Sunday, June 22, 2014

Book Review: Ingo by Helen Dunmore

Hey guys! This book review was written by a guest reviewer, Emily. (You can follow her on Twitter here)
1022657I wish I was away in Ingo, Far across the sea, Sailing over the deepest waters, Where love nor care can trouble me...
Sapphire's father mysteriously vanishes into the waves off the Cornwall coast where her family has always lived. She misses him terribly, and she longs to hear his spellbinding tales about the Mer, who live in the underwater kingdom of Ingo. Perhaps that is why she imagines herself being pulled like a magnet toward the sea. But when her brother, Conor, starts disappearing for hours on end, Sapphy starts to believe she might not be the only one who hears the call of the ocean.

I’ll start this review by saying that I hadn’t read any of Helen Dunmore’s books before, and to be completely honest I wouldn’t pick it off the shelf to read myself- but when my friend recommended it for me to read, I decided to give it a go.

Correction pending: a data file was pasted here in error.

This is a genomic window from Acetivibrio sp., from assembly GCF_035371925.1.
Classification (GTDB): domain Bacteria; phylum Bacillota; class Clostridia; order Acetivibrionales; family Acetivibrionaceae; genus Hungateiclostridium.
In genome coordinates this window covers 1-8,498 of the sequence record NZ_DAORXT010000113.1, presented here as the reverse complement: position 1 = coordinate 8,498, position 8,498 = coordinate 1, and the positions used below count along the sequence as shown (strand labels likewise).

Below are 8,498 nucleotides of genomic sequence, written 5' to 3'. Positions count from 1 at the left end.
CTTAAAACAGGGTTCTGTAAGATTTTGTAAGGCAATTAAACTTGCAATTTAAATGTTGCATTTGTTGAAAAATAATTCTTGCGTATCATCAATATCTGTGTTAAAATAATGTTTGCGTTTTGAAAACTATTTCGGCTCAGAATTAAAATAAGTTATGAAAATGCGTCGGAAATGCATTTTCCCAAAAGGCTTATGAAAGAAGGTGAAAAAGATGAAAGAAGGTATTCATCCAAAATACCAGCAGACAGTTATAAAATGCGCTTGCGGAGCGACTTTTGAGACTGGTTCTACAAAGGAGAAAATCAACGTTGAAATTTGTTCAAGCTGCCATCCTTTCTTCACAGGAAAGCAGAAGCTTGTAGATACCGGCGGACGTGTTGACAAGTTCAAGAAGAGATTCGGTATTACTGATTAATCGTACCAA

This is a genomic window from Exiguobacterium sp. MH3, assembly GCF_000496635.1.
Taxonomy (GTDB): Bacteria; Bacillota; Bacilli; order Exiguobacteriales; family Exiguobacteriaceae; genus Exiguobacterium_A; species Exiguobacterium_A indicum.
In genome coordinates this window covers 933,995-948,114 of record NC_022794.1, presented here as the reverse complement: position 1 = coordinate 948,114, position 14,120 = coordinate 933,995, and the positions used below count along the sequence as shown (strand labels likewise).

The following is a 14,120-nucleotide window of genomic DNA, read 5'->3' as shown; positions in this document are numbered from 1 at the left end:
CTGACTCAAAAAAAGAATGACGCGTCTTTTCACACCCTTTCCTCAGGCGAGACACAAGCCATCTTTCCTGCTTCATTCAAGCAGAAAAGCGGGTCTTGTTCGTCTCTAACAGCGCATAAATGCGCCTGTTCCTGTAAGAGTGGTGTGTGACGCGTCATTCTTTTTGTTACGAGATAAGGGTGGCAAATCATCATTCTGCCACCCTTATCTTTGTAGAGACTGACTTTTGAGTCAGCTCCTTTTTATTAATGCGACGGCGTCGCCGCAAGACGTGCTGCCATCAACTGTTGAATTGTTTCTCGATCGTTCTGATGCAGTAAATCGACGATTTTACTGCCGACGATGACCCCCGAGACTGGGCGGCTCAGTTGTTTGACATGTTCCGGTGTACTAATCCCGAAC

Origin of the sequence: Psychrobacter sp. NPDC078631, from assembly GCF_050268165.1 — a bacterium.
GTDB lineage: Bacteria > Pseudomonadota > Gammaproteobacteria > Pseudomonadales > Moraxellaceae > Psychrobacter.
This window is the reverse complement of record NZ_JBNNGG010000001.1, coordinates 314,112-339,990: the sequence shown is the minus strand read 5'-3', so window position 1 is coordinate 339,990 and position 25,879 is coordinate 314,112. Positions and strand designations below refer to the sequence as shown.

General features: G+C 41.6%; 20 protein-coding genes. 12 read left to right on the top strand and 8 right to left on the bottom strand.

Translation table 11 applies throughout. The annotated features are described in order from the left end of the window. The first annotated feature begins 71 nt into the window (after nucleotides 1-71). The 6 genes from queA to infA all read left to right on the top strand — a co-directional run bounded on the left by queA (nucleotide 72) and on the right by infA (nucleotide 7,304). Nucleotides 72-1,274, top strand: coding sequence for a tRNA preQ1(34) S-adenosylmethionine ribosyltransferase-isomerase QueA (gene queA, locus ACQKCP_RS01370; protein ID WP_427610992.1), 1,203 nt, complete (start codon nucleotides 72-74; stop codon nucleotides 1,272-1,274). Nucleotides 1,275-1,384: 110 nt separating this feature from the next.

Ingo is the first book in a series of four books: Ingo; The Tide Knot; The Deep; and finally The Crossing of Ingo. Ingo by itself could easily stand alone as a book- but believe me, after finishing the first one you won’t want to stop. 

Originally, I assumed that the book was written for just a younger audience than myself (10-12 year olds instead of young adults). However, as I got further into the story, I was proved wrong; I would definitely say that it’s a novel for all ages.

The general plot of the book is around a character named Sapphire (also known as Saph) and her brother, Conor, who both enjoy life by the sea in Cornwall. They live a normal life with their Mum and Dad in a small cottage, however as the book goes on things start to change after their Dad takes out his boat ‘the Peggy Gordon’ late at night, goes missing. Things really start to turn upside down when Saph mistakes Faro, one of the Mer for her brother, she is immediately submerged into the whole world of Ingo, and discovers what generations of ancestors have been hiding. 

The book puts a twist on your average mermaid story, referring to the mermaid as ‘the Mer’ and you can’t help but want to leave the world behind and dive head first into Ingo.

I love this book because it is impossible to put down right from the start, and has a deep and interesting plot that will stay with you long after turning the last page.


1 comment:

  1. Amanda BartoliniJune 25, 2014 at 5:58 PM

    This was one of my favorite books when I was younger! Great review


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